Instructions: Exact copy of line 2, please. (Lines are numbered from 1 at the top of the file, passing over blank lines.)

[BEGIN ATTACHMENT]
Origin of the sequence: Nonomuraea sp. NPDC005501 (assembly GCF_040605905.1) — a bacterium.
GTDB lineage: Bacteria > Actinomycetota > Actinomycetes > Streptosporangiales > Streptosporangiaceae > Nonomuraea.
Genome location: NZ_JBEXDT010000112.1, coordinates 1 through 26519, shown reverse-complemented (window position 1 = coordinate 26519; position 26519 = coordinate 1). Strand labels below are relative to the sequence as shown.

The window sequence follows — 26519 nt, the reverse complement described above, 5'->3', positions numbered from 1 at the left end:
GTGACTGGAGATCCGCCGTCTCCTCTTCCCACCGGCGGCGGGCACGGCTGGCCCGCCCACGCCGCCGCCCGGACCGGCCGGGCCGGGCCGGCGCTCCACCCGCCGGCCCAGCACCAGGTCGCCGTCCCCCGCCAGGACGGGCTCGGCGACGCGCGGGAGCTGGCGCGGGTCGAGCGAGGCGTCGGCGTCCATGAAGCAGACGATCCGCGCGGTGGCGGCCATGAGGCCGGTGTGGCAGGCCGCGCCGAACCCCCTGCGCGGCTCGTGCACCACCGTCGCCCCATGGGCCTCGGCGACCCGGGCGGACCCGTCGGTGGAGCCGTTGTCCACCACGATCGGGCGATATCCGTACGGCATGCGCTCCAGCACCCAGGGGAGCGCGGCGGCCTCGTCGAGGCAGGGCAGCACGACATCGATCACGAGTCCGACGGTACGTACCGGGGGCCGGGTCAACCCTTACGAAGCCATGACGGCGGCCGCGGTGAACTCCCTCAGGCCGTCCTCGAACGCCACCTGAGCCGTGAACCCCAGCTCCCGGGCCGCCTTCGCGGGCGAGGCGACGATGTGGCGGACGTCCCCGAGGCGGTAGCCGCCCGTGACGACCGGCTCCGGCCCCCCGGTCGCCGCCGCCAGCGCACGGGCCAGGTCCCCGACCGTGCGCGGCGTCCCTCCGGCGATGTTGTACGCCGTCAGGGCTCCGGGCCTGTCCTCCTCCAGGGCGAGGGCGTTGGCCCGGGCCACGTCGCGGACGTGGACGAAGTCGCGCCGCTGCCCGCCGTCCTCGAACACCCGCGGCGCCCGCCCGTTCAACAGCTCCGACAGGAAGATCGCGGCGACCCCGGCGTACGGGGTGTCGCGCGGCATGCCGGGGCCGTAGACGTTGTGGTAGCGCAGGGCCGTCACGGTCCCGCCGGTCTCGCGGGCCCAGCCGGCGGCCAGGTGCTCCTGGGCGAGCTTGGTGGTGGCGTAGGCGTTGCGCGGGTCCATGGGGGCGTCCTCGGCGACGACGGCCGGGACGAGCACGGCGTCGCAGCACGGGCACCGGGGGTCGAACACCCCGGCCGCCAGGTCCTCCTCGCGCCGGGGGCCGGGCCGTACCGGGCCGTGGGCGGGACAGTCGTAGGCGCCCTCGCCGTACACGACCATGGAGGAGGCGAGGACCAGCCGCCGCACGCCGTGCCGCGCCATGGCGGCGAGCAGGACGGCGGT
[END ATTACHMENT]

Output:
GTDB lineage: Bacteria > Actinomycetota > Actinomycetes > Streptosporangiales > Streptosporangiaceae > Nonomuraea.